Breaking News: RIAI Press Release on S.I. 365
Published: Wednesday, September 02, 2015
RIAI urges Minister to rethink removal of building inspection regime
Less oversight is major step back for consumer protection and public safety
Dublin, Wednesday, 2nd September 2015: Following review of a new Statutory Instrument (S.I. 365) published on 1st September by Minister for Environment and Local Government, Mr. Alan Kelly T.D., The Royal Institute of the Architects of Ireland (RIAI) is extremely concerned that the exemption of newly built one-off homes and house extensions from formal review and approval by assigned certifiers through relaxation of existing Building Control Regulations represents a major step back for consumer protection. The RIAI believes that removing almost one half of all new builds from a robust regulatory scheme is not in the interests of consumers or public safety.
The RIAI is urging the Minister to revisit this change and to carry out a full review of the operation of S.I.9 as was understood to be the intention.
Robin Mandal, President of RIAI said: “Our Building Regulations exist to control standards in construction and are essential in achieving safer, healthier and more sustainable buildings. Almost half of Ireland’s newly built housing stock is one-off homes and removing up to 88% of these from a robust inspection process is not in the interests of consumers. Ireland is now developing a two tier system - where people who buy their homes are subject to one regime and those who build themselves to another. Without appropriate inspection issues such as poor fire protection and incorrectly fitted radon barriers could have detrimental effects for those living in the houses, the cost of which will inevitably be borne by the taxpayer.”
Analysis from RIAI has shown that proper Building Regulations can have a real impact on saving lives and preventing serious injury. Every year, 150 -200 people die of lung cancer related to radon gas and there were 37 fire fatalities in 2014, 26 of which were in houses. The only way of ensuring homes have adequate fire detection and barrier systems and a properly installed radon barrier to prevent accidents is through appropriate inspection and certification.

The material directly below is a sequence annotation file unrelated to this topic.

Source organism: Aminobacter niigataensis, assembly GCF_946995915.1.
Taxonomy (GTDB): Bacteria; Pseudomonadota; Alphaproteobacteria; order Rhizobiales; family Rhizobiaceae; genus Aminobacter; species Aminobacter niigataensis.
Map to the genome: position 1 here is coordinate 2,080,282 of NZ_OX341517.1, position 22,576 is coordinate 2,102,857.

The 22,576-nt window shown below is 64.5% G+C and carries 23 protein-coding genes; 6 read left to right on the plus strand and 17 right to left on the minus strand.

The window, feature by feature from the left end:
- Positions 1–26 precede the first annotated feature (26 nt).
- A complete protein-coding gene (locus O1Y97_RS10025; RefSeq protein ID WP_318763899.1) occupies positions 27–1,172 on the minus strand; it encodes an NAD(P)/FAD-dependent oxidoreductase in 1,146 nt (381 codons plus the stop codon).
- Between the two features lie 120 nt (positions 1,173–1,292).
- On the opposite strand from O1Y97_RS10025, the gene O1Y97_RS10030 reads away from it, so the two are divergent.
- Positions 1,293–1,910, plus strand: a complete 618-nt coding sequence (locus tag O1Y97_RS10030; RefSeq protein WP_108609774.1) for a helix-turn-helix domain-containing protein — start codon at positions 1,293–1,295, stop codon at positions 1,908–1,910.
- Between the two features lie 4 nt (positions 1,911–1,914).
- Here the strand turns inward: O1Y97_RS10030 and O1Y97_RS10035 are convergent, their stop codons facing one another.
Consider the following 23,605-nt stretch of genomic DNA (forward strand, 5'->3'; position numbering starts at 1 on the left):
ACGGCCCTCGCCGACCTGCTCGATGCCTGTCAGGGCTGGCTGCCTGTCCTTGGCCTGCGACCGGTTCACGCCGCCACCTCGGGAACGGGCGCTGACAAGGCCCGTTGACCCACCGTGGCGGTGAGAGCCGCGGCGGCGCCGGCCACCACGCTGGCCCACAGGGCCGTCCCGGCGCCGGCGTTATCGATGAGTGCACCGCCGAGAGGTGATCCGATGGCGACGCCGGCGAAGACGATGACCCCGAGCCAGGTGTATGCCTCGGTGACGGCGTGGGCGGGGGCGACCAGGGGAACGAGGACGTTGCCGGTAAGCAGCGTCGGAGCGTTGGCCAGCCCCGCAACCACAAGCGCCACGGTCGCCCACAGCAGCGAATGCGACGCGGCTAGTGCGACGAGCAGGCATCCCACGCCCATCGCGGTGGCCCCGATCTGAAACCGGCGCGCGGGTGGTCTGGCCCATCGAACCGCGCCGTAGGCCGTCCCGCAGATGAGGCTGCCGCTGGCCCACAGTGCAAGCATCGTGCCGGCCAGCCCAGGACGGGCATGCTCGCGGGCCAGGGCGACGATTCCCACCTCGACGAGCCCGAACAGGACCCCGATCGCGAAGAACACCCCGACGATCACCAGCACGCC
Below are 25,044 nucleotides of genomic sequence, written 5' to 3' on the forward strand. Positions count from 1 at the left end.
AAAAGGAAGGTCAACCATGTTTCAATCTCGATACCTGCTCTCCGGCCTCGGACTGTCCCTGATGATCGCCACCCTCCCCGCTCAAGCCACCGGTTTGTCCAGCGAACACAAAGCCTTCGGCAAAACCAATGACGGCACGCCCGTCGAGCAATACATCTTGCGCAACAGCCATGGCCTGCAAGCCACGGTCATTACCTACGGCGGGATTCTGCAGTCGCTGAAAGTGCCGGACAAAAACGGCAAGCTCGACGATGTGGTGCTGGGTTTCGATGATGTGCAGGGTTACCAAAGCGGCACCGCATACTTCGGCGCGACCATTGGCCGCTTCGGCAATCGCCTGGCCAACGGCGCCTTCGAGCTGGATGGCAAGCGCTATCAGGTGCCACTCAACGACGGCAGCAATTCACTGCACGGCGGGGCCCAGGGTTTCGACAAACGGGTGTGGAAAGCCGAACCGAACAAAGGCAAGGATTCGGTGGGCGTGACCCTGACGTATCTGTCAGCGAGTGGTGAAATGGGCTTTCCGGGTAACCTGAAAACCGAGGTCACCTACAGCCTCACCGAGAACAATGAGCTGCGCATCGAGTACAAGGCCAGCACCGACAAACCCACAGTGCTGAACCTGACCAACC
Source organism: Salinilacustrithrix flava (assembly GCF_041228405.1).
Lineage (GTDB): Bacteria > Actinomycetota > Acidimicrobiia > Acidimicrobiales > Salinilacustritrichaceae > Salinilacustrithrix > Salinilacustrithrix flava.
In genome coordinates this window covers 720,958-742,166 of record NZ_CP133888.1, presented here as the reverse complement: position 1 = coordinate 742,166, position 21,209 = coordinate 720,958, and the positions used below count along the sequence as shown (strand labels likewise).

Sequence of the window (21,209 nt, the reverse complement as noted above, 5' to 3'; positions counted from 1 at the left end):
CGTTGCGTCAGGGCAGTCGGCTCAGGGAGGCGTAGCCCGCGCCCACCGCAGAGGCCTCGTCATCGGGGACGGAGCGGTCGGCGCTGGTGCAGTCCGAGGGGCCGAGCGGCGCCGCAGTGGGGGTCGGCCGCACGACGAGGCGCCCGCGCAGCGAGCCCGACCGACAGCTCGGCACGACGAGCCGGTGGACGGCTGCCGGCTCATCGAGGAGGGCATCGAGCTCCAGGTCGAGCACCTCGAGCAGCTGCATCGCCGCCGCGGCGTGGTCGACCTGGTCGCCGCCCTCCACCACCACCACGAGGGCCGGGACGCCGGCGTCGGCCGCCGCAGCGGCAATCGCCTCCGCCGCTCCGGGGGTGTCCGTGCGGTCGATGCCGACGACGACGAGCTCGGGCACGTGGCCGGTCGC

While the RIAI notes that it is the Minister’s plan to increase inspection obligations on Local Authorities, such a scheme is meaningless in the absence of significant funding increases to Local Authorities for specifically allocated and appropriately qualified professionals.
In May of this year the RIAI submitted a detailed proposal to the Department of Environment, Community and Local Government Review of S.I.9 on Building Control (Amendment) Regulations 2014 as part of a consultation process.
During the Department’s consultation process deep concern was expressed by all professional organisations about the ability for a single design-and-build developer to effectively control the entire inspection and certification process, ignoring the lessons of the past.
The RIAI proposals focused primarily on the organisation’s overriding concerns around home buyer protection and better quality buildings for consumers. RIAI proposals which have not been addressed in S.I. 365 are:
No relaxation or removal of Building Regulations Compliance for Single houses or Extensions (as addressed above)
RIAI’s recommendation that it should be a legal requirement for Defects Insurance, known as LDI (Latent Defects Insurance), to be put in place by each Developer so that consumers are completely protected should a defect arise in the building they have purchased.
Defects Insurance (LDI) allows the consumer to resort to an insurance policy that has been paid for by the Developer and is a form of redress available widely in developed countries.
The situation remains that inspections and certification should be carried out by a competent, objective, professional that is completely independent from the building developer.
Currently, speculative developers are able to effectively self-inspect and self-certify by directly employing their own Design and/or Assigned Certifier. That is not in the interests of the consumer or the State, if we are to avoid further building failures.
For those who chose to employ an independent architect to inspect and certify currently incur a 23% VAT rate (similar to luxury goods). The RIAI had called for a 13.5% VAT rate to be applied.
- That a Public Awareness Campaign be delivered by Government. A public survey by the RIAI has shown that 71% of the public had not heard of the new Regulations. The RIAI believes that it is critical to inform the public about the important changes that have been made in the Building Regulations aimed at protecting consumers. The RIAI believes the campaign will help to foster a culture of compliance with the new building regulations.
For further information:
Niall Quinn, The Reputations Agency, 01 661 8915, 086 827 4829 or firstname.lastname@example.org
Categories: RIAI Press Release